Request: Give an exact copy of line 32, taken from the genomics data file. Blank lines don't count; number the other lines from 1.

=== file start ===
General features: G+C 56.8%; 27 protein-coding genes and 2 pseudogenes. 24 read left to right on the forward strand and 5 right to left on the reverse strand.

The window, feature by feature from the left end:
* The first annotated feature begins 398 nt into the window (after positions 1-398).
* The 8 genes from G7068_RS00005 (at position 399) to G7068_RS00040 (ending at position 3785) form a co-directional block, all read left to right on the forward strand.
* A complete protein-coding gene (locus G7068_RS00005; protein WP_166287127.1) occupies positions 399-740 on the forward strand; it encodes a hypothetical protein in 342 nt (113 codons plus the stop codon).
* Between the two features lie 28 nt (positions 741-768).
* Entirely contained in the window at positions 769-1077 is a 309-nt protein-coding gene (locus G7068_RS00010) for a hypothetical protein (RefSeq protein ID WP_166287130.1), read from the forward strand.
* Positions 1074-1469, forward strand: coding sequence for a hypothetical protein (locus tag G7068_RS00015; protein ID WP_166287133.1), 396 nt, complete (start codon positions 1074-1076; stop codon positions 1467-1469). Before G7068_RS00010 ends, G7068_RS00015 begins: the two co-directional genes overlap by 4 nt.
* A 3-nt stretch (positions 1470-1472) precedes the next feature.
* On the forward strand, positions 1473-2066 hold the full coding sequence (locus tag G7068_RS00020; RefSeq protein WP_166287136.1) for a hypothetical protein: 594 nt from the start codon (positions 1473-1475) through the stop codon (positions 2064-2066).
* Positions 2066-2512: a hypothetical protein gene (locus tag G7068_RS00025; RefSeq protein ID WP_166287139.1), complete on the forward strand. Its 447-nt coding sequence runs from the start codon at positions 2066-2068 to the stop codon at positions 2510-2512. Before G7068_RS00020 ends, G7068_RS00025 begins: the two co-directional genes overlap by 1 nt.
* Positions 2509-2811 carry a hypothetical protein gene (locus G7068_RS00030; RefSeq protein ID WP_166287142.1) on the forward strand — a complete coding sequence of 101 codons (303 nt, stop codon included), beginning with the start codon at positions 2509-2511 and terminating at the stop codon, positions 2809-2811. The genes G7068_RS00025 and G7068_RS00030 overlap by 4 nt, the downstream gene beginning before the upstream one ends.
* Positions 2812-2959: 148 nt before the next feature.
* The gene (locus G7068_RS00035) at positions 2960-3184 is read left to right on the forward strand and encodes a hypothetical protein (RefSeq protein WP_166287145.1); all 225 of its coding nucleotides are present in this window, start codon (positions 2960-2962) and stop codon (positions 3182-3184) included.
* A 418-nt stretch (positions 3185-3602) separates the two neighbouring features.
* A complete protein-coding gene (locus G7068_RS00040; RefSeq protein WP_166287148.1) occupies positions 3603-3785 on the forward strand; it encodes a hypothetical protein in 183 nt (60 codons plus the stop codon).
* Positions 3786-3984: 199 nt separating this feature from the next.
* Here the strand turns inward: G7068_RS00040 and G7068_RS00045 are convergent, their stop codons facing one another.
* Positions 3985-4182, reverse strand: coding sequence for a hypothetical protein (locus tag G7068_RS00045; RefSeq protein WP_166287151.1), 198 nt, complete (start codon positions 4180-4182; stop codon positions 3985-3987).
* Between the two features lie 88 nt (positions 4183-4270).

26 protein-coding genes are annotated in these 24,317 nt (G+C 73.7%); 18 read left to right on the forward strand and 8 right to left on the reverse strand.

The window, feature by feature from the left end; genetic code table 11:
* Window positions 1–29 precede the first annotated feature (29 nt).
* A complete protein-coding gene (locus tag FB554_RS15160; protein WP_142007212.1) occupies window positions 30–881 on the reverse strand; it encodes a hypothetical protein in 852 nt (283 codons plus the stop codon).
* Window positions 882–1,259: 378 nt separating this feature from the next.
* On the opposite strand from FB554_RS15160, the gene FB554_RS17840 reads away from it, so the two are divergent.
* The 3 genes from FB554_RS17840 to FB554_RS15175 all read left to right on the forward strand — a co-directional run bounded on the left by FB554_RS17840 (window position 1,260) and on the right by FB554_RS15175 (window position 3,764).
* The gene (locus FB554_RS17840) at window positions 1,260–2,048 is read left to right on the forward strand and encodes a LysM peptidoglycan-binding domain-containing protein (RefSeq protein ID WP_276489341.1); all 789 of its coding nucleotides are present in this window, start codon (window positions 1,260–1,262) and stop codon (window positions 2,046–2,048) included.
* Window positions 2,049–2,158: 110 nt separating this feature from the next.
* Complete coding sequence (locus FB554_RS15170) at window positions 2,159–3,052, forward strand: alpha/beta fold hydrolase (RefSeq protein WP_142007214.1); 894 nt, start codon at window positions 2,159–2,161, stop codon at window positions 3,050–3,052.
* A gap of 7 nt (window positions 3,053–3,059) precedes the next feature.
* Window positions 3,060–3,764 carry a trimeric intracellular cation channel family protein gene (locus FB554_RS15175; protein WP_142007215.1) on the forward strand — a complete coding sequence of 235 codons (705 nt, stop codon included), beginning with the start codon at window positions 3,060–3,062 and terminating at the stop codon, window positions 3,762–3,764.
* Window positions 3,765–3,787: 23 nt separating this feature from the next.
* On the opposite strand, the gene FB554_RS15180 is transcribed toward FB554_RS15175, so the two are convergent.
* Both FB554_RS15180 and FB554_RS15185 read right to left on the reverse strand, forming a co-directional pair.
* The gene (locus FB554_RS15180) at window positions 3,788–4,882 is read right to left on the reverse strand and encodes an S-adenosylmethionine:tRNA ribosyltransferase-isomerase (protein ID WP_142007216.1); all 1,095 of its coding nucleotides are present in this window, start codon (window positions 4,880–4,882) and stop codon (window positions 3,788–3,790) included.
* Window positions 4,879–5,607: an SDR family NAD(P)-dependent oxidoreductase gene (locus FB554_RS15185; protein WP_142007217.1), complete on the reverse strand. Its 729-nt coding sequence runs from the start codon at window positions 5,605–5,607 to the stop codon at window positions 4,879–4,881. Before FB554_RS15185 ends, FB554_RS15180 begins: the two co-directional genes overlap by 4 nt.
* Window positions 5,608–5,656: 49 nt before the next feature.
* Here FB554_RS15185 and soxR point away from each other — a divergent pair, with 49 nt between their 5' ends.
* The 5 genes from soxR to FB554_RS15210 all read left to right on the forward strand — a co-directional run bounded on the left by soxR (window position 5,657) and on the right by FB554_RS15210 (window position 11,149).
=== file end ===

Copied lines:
* Window positions 3,060–3,764 carry a trimeric intracellular cation channel family protein gene (locus FB554_RS15175; protein WP_142007215.1) on the forward strand — a complete coding sequence of 235 codons (705 nt, stop codon included), beginning with the start codon at window positions 3,060–3,062 and terminating at the stop codon, window positions 3,762–3,764.